Also, check out his newest work from Square Halo Books: Deeper Magic: The theological Framework behind the Writings of C. S. Lewis!

Book-CSLTheology-Cover

Need the Perfect CHRISTMAS PRESENT?

Need the perfect Christmas present for your book-loving friends and relatives?  Look no further.  Have I got some answers for you!  All are books that I can recommend highly with the greatest confidence, having, er, written them myself.

BethlehemStar2
Perfect gift for a fan of C. S. Lewis or J. R. R. Tolkien:  Mere Humanity: G. K. chesterton, C. S. Lewis, and J. R. R. Tolkien on the Human Condition (Nashville: Broadman & Holman, 2006).  What a piece of work is a man (or woman)?  I set forth the strong biblical answer to that question given by these three Christian writers in their expository works, and then show how they incarnated in in their fiction.  In Lewis’s Space Trilogy you have hrossa, seroni, pfiffltriggi, and the Green Lady of Perelandra–rational and spiritual but non-human species that serve as foils to set off, by both their similarities and their differences to us, the essential characteristics of true human nature.  (Tor and Tinidril on Perelandra are humanoid, but not human, not being descended from Adam and Eve.)  In the Narnia books, Talking Beasts perform the same function.  In Tolkien’s Hobbit and Lord of the Rings, elves, dwarves, and wizards play that role.  In the book as a whole you get both a strong defense of the biblical view of humanity that has traction against various modernist and pos-modernist reductionisms, and also interesting explications of the popular fiction from that standpoint.  $14.99.  Order from the publisher or on Amazon.

C. S. Lewis

C. S. Lewis

Perfect gift for a lover of literature in general, especially high-school kids studying literature in home school or their parents, or those thinking of majoring in English in college and needing a biblical place to stand against the sterile winds of secularist literary theory in our day:  Inklings of Reality: Essays toward a Christian Philosophy of Letters, 2nd ed. (Lynchburg: Lantern Hollow Press, 2012).  Christians are a “people of the Book.”  What does this say about them and the place reading should have in their lives?  What should Christians read?  How?  Why?  Explore such questions as you watch some of the finest Christian minds wrestle with them through history.  Lewis and Tolkien and the other Inklings are not the primary focus of this book, but they play a major role in it–the pun in the title was made with benevolence aforethought.  $15.00.  Order from https://lanternhollow.wordpress.com/store/.

Inklings of Reality Donald Williams cover

Perfect gift for a lover of poetry:  Stars through the Clouds: The Collected Poetry of Donald T. Williams (Lynchburg: Lantern Hollow Press, 2011).   Jim Prothero says, “Williams has returned poetry  to the writing of poetry.  Here you will find new life breathed into the great forms that graced English verse for centuries.  Owen Barfield insisted that poetry must cause the reader to undergo ‘a felt change of consciousness.’  That’s a tall order, but Don Williams achieves it.  Someone said reading C. S. Lewis ’caused one to grow in sanity.’  I find very few other authors of whom that may be said: tolkien, L’Engle, Frost–not many more.  But it can be said of the poetry of Donald Williams.”   $15.00.  Order from https://lanternhollow.wordpress.com/store/.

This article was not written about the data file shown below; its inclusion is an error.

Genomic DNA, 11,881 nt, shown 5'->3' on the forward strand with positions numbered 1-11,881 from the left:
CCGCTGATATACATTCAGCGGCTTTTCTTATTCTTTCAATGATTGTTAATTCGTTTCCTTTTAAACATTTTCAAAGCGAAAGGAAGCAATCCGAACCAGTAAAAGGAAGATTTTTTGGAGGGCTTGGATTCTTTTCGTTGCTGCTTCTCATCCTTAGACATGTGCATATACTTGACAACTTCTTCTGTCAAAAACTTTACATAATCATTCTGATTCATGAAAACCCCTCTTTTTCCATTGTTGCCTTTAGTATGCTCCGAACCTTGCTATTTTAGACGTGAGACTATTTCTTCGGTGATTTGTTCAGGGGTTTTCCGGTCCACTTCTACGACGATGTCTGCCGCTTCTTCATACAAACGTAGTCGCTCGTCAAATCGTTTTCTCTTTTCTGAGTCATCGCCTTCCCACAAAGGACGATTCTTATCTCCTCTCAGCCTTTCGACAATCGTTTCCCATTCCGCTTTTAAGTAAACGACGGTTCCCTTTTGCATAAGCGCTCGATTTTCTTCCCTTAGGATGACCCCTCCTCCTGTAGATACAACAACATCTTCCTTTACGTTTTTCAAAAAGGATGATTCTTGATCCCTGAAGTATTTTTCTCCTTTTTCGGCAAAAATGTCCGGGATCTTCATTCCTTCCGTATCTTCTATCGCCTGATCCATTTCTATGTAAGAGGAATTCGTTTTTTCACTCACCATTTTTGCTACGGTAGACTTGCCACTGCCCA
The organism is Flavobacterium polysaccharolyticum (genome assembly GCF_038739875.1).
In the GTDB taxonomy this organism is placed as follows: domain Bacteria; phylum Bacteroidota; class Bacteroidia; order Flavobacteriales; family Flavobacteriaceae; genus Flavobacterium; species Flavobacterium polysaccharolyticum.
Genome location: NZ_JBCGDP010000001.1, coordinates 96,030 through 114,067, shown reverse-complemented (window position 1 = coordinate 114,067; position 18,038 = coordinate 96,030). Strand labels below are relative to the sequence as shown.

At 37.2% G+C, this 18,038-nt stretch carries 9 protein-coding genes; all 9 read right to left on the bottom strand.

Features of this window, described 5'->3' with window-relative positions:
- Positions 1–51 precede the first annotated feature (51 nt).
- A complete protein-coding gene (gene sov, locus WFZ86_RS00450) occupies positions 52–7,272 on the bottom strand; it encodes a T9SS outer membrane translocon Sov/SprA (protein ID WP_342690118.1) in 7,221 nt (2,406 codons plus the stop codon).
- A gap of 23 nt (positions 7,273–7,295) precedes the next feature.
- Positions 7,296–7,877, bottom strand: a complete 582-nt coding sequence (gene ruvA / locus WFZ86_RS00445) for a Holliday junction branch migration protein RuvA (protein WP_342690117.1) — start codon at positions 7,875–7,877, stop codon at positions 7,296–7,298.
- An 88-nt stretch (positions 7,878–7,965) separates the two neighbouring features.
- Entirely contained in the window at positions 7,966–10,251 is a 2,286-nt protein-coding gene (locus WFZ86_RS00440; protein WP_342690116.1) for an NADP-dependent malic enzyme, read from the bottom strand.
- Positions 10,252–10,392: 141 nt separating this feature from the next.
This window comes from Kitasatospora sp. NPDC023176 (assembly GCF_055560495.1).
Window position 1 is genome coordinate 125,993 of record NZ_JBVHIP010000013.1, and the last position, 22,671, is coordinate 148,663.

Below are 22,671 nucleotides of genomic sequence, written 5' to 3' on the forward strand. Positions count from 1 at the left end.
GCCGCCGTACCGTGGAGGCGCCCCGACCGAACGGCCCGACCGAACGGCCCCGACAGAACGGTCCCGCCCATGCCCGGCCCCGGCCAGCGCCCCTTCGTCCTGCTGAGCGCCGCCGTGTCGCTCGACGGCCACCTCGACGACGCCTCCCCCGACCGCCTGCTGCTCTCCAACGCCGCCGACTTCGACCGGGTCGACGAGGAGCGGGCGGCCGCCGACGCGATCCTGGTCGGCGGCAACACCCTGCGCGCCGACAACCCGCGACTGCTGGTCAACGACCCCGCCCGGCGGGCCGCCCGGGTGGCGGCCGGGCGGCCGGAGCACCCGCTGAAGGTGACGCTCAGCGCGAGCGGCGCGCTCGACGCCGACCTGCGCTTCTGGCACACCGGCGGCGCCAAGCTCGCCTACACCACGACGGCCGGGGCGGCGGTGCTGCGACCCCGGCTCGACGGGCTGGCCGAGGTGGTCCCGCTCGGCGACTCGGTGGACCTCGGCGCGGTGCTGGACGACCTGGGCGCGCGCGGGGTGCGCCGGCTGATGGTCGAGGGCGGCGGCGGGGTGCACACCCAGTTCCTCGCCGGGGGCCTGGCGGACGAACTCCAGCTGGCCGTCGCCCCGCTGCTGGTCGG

Stars Through the Clouds

Perfect gift for a person interested in theology, philosophy, and apologetics:  Reflections from Plato’s Cave: Essays in Evangelical Philosophy (Lynchburg: Lantern Hollow Press, 2012).  From the introduction:  “Francis Schaeffer was right: In the Post-Christian world, lay men and women can no longer afford to remain ignorant of critical issues and questions that used to be the domain only of philosophy majors.  The biblical world view can no longer be taken for granted, even by Christians.  If we do not think in terms of world view, that is, think philosophically, we will be able neither to discern the biblical world view, nor to retain it, nor to disciple others in it, nor to communicate it to non-Christians.  Not only is the unexamined life not worth living, in is not even possible any more for  those who wish to be faithful Christians and faithful witnesses for Christ.”  $15.00.  Order from https://lanternhollow.wordpress.com/store/.

Interested in the case for God? For more on the Christian world view, check out Dr. Williams' book REFLECTIONS FROM PLATO'S CAVE, in the Lantern Hollow E-store.

In all these books I have tried to follow C. S. Lewis’s example and write in such a way that I combine substance and serious wrestling with significant issues with a writing style that is approachable for people who are not necessarily experts in those fields.  If I have succeeded only a little in that, then I can safely paraphrase Emperor Palpatine:  “You want them, don’t you.”  Yes, you do.